I am sure the Endocrine Society would be the first to concede that they would have hoped and wished for more funding to carry out a more thorough study. Be that as it may, the key word for me is: speculative. The first entry for speculative in the Oxford dictionary reads as follows: “engaged in, expressing, or based on conjecture rather than knowledge”. Does that not ring bell? Is there not an echo of the precautionary principle in this definition?
Beyond the familiar technique of using certain firms or conflicted scientists to cast doubts on the reliability of the Endocrine Society’s outputs, there is a bizarre, objectionable expectation that findings should be conclusive beyond recall - – seemingly ignoring the very notion of the precautionary principle. Yet recall Karl Popper who said that “[i]n so far as a scientific statement speaks about reality, it must be falsifiable; and in so far as it is not falsifiable, it does not speak about reality”.1 In short: certainty is not of this world except when it comes to beliefs and ideologies.
I also have more tangible concerns ahead of the meeting. As I suggested in an earlier blog post, the European Commission’s EDC criteria seem to be a foregone conclusion, preordained if you will, as if hatched under the looming, unavowed, and ominous influence of larger considerations. After EurActiv published an article, New Endocrine Disruptor Rules Address your Trade Concerns, EU tells US, Canada (12th December 2016), we know that it is at least partially the case. The article comments on the released memo (14th July 2016) saying: “The European Commission told the U.S. and Canada that draft EU pesticides laws would “address the concerns” they had over possible trade restrictions on goods exposed to endocrine disruptors. The press coverage of this worrying exchange was minimal - yet the issue was also raised by Members of the European Parliament on January 9th 2017 via an oral question.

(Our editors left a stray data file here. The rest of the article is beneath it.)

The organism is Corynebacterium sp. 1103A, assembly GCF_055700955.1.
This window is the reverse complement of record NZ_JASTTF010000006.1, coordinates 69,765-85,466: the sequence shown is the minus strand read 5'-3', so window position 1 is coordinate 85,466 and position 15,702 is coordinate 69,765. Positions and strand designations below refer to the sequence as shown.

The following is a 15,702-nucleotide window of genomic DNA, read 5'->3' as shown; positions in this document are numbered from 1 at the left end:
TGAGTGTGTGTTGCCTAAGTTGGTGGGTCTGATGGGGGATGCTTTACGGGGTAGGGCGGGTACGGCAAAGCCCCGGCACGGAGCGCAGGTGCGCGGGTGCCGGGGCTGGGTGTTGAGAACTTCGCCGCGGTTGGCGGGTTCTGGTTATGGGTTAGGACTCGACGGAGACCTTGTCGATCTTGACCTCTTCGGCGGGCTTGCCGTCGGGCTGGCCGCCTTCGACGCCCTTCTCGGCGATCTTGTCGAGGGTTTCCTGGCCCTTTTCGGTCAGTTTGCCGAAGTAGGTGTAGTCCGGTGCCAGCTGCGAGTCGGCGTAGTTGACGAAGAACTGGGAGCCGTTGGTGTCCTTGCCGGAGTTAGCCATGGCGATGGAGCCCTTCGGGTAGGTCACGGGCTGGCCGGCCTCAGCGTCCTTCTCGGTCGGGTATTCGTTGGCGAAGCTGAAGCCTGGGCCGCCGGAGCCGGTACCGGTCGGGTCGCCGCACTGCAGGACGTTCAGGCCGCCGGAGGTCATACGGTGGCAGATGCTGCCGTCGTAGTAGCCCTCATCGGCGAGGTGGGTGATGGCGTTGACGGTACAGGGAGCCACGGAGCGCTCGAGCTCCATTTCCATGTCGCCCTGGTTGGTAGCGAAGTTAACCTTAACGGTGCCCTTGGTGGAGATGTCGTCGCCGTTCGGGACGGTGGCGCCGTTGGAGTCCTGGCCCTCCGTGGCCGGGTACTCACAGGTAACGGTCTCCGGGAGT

Nevertheless, at the time of writing (Tuesday morning, ahead of the meeting) I am not entirely pessimistic, recently, France elected a new president, and in his campaign he hammered on the fact that he would address the issue of EDCs; in prime time debates he stuck his neck out, he was committed. In this short clip you can see his determination in responding to Benoît Hamon’s insinuation, suspecting Macron of being conflicted. Macron was clear - he will tackle EDCs – it was even included in his programme, surely, he will not backpedal. Appointing Nicholas Hulot as Minister of Ecological and Solidary Transition also bodes well. Mr Hulot is a champion of the environment and a man of conviction. Recent news reports detailed his efforts to improve the EDC criteria in discussions with his German counterpart, so there are reasons to be hopeful.
Returning from my lunch break I am now back at my desk and I cannot believe the news today - the member states voted in favour of the EDC criteria. It is nothing short of a disappointment. Before signing off, humour me one last time and allow me to share a quote with you again, this time from Raymond Chandler. I adapted the selected excerpt, substituting the word “art” with “politics”, in its noblest acceptation of course.
“There are two kinds of truth: the truth that lights the way and the truth that warms the heart. The first of these is science, and the second is politics. Neither is independent of the other or more important than the other. Without politics science would be as useless as a pair of high forceps in the hands of a plumber. Without science politics would become a crude mess of folklore and emotional quackery. The truth of politics keeps science from becoming inhuman, and the truth of science keeps politics from becoming ridiculous.”2
Preview image: Sebastien Bertrand via Flickr cc